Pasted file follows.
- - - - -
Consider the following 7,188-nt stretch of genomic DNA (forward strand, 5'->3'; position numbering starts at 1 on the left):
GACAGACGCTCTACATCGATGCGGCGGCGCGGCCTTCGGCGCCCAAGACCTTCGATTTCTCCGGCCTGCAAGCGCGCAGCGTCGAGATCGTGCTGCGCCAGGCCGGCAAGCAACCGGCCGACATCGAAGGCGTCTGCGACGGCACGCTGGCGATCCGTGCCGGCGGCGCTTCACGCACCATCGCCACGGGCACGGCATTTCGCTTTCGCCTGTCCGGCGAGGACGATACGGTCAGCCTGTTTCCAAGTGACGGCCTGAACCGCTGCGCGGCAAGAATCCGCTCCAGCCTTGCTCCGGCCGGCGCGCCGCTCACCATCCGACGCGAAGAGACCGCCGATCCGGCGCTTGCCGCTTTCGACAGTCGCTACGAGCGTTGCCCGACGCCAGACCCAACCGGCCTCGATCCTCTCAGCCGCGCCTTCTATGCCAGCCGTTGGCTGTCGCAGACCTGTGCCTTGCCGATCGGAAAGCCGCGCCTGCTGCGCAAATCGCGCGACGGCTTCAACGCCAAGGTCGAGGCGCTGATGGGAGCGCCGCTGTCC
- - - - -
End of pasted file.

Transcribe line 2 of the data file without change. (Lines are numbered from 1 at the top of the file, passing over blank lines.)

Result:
GACAGACGCTCTACATCGATGCGGCGGCGCGGCCTTCGGCGCCCAAGACCTTCGATTTCTCCGGCCTGCAAGCGCGCAGCGTCGAGATCGTGCTGCGCCAGGCCGGCAAGCAACCGGCCGACATCGAAGGCGTCTGCGACGGCACGCTGGCGATCCGTGCCGGCGGCGCTTCACGCACCATCGCCACGGGCACGGCATTTCGCTTTCGCCTGTCCGGCGAGGACGATACGGTCAGCCTGTTTCCAAGTGACGGCCTGAACCGCTGCGCGGCAAGAATCCGCTCCAGCCTTGCTCCGGCCGGCGCGCCGCTCACCATCCGACGCGAAGAGACCGCCGATCCGGCGCTTGCCGCTTTCGACAGTCGCTACGAGCGTTGCCCGACGCCAGACCCAACCGGCCTCGATCCTCTCAGCCGCGCCTTCTATGCCAGCCGTTGGCTGTCGCAGACCTGTGCCTTGCCGATCGGAAAGCCGCGCCTGCTGCGCAAATCGCGCGACGGCTTCAACGCCAAGGTCGAGGCGCTGATGGGAGCGCCGCTGTCC